"We have this double challenge," says Ahmad. "We want to create a high quality university, but we also have a commitment to reach women who generally go unnoticed by the system in general, there is a constant tension between quality and access"

Let's go to [Bangladeshi garment] ] factories and we offer the admission test to factory workers. We say, 'If you do not take the test, you will never know'

Kamal Ahmad

In addition to reaching the Rohingya community, the university also started working with garment factories workers in Bangladesh. In January 2016, 15 workers from hundreds of applicants were admitted to the Pathways for Promise program, beginning their higher education trip with full scholarships from the Ikea Foundation. So far, more than 100 factory workers have been enrolled in the program.

"We go to the factories and offer the admission test to the factory workers," says Ahmad. "We say, 'If you do not take the test, you'll never know.'" Once again, more than 100 women who were stuck in these essentially hopeless jobs in desperate conditions are now making progress, many of them now aspiring to establish their own factories. And so, a variety of communities [for whom] might think that a university education would be totally unattainable have suddenly become a possibility. "

An "outstanding example" of an AUW graduate, says Ahmad, is a young woman from the capital of Cambodia, Phnom Penh, called Duth Kimsru, who found a copy of the university brochure in his local shopkeepers.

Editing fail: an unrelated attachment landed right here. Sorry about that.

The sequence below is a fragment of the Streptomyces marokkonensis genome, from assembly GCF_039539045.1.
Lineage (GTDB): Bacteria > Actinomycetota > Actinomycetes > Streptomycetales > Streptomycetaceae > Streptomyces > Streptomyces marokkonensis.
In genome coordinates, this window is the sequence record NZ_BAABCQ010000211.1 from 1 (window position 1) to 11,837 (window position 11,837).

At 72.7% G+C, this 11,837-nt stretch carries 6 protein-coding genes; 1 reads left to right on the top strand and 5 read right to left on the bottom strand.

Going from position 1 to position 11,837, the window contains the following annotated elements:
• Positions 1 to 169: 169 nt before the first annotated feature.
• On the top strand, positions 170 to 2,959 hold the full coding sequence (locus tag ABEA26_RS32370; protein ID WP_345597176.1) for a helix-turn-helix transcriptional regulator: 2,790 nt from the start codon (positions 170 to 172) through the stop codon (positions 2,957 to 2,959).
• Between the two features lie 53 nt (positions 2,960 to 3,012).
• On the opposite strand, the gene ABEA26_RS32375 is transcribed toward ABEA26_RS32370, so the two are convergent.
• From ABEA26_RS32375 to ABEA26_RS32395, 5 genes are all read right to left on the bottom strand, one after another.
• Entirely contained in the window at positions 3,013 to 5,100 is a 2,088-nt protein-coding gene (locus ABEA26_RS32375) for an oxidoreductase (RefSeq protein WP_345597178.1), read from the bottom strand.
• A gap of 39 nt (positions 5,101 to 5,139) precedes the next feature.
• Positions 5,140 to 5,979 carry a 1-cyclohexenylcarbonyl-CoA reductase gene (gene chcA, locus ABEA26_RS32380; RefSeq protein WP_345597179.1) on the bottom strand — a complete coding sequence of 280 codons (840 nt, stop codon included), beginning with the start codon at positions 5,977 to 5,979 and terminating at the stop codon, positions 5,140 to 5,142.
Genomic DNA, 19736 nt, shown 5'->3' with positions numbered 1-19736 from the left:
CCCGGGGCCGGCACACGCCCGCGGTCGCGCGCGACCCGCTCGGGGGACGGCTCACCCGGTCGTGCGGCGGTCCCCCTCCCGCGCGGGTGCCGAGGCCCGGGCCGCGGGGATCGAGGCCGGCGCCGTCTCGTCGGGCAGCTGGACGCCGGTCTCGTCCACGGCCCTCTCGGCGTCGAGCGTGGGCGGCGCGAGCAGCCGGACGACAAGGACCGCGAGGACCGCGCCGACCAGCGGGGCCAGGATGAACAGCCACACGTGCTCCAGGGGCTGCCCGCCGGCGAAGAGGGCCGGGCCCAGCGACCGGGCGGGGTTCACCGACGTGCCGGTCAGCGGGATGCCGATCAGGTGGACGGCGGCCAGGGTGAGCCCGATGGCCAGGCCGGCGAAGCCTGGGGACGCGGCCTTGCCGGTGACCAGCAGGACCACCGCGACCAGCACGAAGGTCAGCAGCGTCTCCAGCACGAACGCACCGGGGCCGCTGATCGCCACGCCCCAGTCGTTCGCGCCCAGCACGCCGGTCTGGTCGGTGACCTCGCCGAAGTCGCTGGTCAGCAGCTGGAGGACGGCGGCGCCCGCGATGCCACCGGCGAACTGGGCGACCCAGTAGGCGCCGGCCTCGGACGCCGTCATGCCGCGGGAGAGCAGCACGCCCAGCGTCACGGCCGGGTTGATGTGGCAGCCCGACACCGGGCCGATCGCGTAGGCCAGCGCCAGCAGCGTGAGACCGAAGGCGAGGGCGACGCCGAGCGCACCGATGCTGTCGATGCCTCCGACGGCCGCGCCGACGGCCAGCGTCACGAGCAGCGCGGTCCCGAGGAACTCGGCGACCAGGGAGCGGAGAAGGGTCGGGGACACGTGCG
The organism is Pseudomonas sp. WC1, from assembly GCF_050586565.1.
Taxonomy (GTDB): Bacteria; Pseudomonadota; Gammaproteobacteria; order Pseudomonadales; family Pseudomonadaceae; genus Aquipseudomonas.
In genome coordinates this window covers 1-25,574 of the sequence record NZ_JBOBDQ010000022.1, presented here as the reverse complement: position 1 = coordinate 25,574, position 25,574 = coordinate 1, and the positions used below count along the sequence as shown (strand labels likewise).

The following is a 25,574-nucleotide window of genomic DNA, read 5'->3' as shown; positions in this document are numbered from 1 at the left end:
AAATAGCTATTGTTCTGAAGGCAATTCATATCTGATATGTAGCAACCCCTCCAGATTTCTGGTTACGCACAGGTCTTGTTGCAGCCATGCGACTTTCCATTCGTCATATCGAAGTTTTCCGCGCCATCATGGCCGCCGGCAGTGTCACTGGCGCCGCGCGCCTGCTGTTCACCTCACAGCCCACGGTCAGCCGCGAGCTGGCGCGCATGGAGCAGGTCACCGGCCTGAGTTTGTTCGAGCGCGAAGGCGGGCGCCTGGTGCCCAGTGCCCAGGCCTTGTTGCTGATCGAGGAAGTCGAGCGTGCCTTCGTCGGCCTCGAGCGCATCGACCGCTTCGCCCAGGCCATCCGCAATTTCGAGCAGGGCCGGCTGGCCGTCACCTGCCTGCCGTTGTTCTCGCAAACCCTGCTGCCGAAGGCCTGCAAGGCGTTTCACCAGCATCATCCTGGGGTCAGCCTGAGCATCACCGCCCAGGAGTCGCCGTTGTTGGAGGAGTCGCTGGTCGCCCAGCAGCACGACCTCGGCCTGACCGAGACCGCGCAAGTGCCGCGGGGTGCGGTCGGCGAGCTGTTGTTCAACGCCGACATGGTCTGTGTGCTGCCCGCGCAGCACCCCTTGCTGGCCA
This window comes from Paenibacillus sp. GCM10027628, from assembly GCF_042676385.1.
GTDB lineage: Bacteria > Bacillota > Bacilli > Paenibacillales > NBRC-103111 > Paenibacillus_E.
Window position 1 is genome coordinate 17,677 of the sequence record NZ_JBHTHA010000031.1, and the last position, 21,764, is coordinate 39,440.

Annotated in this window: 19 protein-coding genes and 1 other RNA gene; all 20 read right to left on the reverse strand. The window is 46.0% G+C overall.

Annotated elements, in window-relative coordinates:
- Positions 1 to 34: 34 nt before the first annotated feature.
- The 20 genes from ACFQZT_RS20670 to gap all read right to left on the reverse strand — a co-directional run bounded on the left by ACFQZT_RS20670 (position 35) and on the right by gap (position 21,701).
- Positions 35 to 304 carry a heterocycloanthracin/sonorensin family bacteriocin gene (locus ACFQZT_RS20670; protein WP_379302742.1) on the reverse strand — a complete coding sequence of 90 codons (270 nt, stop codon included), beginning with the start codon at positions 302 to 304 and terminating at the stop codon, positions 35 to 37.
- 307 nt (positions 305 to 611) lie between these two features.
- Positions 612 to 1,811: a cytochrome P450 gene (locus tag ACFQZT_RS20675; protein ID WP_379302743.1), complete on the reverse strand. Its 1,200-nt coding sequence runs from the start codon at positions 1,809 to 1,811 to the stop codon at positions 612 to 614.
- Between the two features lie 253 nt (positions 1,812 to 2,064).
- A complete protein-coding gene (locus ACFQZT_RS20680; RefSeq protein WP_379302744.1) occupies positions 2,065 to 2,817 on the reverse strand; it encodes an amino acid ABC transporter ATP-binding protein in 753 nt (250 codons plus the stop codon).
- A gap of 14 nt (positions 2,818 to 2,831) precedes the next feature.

"The brochures were written in English and I know a bit [of] in English," Kimsru recalled during a speech he gave at an AUW event in Japan in 2014, not long after graduating. "But I was so excited about the pictures I had seen, that I sat down with the brochures and an English dictionary to check almost every word until I could understand what he was saying." He requested a place and managed to enter.

After graduating, Duth accepted a job with a charity focused on education and youth leadership in Siem Reap, Cambodia, which encourages girls to stay in school.

"He goes on a motorcycle from town to town, gathering young people to continue his education and not give up in his dreams," says Ahmad.

In recognition of her work, Kimsru, along with nine other "emerging leaders" in Southeast Asia, was invited to meet former US President Barack Obama at an event organized by the Obama Foundation in Singapore in March.

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Such stories assure Ahmad that the university is achieving its goal of raising disadvantaged women. About 25 percent of college students at the university study postgraduate degrees and many have found jobs that would normally be out of reach.

"If you go to Afghanistan, whether you go to the president's office or the first lady's office or the ministries, you're likely to see young women who are our graduates," says Ahmad. "These young women, their lives are transformed"